By Dan Parker
Police have decided the woman at the heart of extortion allegations involving ACC has no case to answer.
Police say Bronwyn Pullar did nothing criminal in her meeting with ACC and has an audio recording to prove it.
Ms Pullar was mistakenly sent the names and details of more than 6500 ACC claimants and it was alleged she had tried to use that information as leverage against the corporation.
But Police say that never happened.
Despite this, ACC chairman John Judge says the organisation is standing by staff who made the claims.
“Our staff at the meeting considered a threat had been made.”
ACC chief executive Ralph Stewart agrees.
“Referring the matter to police was the right thing to do given the seriousness of refusing to return confidential information that had been received in error.”
But Police say after reviewing an audio recording of a meeting involving Ms Pullar, her support person, former National Party president Michelle Boag and ACC, nothing criminal took place.
In a statement Ms Pullar says she is not surprised about the police decision.
“I didn't expect any other outcome.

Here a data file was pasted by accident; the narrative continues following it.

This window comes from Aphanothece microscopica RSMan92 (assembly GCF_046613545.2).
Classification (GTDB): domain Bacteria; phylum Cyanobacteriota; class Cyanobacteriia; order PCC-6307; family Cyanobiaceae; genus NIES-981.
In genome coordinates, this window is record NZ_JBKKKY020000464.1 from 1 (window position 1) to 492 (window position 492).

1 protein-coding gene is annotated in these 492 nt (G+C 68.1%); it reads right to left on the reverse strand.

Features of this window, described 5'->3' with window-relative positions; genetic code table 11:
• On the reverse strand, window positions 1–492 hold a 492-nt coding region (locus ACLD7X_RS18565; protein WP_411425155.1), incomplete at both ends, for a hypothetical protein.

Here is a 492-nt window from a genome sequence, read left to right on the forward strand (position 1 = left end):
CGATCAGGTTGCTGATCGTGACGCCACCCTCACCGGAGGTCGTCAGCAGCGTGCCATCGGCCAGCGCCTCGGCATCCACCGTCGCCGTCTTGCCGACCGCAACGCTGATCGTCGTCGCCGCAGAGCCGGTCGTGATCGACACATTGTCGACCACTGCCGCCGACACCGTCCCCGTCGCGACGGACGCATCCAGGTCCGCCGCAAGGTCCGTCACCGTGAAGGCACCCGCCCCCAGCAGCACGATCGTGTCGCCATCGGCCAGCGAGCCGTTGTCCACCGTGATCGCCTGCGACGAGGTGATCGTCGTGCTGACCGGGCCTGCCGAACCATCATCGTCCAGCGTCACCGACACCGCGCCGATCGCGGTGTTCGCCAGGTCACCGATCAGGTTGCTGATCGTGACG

"Almost two months ago ACC's legal counsel, Board Secretary and CEO Ralph Stewart all received a copy of the transcript and heard the recording of the December meeting in question."
But ACC denies ever receiving the recording.
The other issue is who leaked Ms Pullar's details publicly.
Mr Judge denies it came from ACC.
“It did not come from ACC as far as we are aware and we have searched as far as possible.”
Previously Labour's Trevor Mallard and Andrew Little claimed they knew.
“The finger points to the minister,” Mr Little says.
That minister, Judith Collins, is now suing the MPs for defamation.
And she's not the only one bringing in the lawyers.
Ms Pullar's supporter Ms Boag also says she is considering her options as ACC has impugned her reputation.